One thing I like about traveling is the opportunity to see new places, new people, new cultures and to have new experiences. For four years or so, John, Brent and Brady have taken an annual trip to Louisville, Kentucky in November to attend the NAILE (North American International Livestock Exposition), taking along the grandchildren to show sheep in competition with hundreds, if not thousands of sheep-sters from across the nation. This year I went along to observe and of course take pictures.
The 4-day adventure began Thursday morning. Eight Stewarts, three friends, eight sheep, a trailer of equipment, a truck and a Sequoia, with luggage departed at daylight on the 9-hour trip. Just getting on the road was no small feat. We arrived independently in Louisville during rush hour but made it to the Kentucky Exposition Center by dusk. I got my first sight of the Center from the bumper to bumper freeway: literally thousands of livestock trailers lining the enormous parking lots that surround the Center. NAILE is a 2-week international fair consisting of competitions for nearly every agricultural species and every breed. While we were there for the sheep showmanship and judging competitions by breed, there were equal cattle and horse events occurring at the same time in other equally colossal wings of the massive facility (over 1,200,000 square feet) on 400 acres.
Inside one wing, there were rows and rows of livestock pens and two large show rings with bleachers covering an area similar to two football fields (my guess) under a roof. The preparation for this must have taken weeks. The floor was protected by rolled roofing which also added a bit of traction to the otherwise slick concrete floors. Interspersed with the pens were watering troughs with hoses connected to water through the floor and electrical outlets also through the floor. The washing pens were located on outside walls of the building, requiring a healthy walk, often through a maze of people and multitudes of sheep 'stuff' consisting of fitting stands, show boxes, folding chairs and tables for more 'stuff', blowers and shearing equipment, plus straw, bedding and sheep feeding supplies and buckets. Add to that the smell of sheep and the green dust from the fancy dyed wood shavings that coated the show ring floor and you have the full effect of the NAILE experience, Part 1.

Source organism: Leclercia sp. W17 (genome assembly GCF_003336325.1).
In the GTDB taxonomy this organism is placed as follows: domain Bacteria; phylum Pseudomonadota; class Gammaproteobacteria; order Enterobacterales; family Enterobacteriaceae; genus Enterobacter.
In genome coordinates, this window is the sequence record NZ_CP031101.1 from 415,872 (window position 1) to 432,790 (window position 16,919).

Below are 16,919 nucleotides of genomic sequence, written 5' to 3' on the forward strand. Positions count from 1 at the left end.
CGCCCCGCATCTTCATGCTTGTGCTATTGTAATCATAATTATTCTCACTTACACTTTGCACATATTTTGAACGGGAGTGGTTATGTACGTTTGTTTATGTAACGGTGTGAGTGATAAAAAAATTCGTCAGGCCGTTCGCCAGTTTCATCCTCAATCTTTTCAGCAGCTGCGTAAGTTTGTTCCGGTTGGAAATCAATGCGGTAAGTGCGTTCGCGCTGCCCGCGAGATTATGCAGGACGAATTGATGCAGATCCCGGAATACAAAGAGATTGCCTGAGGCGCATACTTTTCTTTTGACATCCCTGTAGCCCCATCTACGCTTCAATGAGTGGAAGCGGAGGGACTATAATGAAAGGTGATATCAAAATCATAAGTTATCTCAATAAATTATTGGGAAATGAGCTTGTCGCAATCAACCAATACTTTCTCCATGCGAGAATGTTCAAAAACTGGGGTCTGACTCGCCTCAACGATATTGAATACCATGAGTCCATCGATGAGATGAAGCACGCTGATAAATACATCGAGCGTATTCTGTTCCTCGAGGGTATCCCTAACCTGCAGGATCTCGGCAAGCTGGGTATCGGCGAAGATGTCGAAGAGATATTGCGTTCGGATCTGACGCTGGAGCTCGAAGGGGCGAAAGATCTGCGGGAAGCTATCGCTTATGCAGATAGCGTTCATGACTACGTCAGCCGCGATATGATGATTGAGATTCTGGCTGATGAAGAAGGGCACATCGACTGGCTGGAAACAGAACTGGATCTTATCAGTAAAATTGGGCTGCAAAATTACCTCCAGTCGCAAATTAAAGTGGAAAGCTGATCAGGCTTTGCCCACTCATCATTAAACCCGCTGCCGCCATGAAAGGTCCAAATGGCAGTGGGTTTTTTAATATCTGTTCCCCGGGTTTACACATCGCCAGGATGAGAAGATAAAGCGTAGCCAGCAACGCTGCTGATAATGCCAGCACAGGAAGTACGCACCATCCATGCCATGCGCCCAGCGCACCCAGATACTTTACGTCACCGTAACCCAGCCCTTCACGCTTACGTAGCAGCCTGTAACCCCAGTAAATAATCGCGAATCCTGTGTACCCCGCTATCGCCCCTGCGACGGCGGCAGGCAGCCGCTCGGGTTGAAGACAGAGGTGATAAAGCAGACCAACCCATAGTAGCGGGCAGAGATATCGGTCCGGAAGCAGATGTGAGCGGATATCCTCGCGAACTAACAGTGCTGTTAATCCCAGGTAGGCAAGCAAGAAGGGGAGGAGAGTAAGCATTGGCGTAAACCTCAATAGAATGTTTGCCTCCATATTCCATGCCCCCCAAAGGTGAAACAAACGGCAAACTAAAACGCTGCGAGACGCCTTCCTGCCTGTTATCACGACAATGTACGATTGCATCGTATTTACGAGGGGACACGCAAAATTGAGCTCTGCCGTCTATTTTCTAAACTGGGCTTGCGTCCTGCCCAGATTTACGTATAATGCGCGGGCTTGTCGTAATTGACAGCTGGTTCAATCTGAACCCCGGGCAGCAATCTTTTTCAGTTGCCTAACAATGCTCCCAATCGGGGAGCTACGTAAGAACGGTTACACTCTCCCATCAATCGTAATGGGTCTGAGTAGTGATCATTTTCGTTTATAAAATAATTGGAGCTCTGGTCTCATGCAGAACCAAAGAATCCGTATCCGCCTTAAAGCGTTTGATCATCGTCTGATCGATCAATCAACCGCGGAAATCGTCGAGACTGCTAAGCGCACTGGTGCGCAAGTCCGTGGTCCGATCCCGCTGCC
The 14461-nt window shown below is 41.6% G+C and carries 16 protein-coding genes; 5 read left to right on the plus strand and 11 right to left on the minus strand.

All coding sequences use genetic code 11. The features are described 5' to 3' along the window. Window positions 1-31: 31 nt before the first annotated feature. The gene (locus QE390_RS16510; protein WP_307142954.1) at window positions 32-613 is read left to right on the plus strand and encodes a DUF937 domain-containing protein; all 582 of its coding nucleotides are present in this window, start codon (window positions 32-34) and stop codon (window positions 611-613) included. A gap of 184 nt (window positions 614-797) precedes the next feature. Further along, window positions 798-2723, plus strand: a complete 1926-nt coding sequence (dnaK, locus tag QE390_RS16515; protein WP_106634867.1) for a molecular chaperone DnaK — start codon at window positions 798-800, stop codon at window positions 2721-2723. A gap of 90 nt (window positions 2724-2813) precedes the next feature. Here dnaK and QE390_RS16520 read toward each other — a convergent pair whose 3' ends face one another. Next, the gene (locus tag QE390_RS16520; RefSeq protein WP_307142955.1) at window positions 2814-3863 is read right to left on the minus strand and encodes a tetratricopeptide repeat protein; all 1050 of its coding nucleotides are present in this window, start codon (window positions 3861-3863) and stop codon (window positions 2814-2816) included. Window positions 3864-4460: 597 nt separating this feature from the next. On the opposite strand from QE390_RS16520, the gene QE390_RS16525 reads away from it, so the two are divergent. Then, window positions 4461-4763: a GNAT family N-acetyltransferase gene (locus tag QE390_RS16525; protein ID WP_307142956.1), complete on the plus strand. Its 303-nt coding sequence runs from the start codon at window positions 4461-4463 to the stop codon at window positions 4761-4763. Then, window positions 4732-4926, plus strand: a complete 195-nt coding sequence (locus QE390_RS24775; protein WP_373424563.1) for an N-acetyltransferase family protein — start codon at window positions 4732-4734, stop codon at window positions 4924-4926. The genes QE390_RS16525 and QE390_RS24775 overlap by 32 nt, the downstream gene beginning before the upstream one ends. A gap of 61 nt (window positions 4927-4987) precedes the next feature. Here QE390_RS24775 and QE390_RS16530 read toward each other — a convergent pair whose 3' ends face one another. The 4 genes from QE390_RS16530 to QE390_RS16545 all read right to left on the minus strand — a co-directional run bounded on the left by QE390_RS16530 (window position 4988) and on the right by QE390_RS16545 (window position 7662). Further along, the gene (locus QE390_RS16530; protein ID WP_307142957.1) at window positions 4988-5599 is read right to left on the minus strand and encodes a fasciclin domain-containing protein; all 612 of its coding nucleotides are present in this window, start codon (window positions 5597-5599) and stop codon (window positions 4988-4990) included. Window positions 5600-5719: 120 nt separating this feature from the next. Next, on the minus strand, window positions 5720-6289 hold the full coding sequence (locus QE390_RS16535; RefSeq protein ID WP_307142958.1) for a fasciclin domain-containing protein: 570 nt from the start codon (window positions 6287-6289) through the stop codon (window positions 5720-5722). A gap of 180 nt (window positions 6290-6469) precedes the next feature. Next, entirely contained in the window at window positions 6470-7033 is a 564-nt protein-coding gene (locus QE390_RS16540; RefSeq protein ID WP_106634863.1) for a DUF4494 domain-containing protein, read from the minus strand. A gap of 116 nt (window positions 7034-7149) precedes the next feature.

This just sets the stage for the really big experiences with the grandchildren that I'll explain on Thursday.
"Blessed are the eyes that see what you see. For I tell you that many prophets and kings wanted to see what you see but did not see it, and to hear what you hear but did not hear it," (Luke 10:23-24 NIV).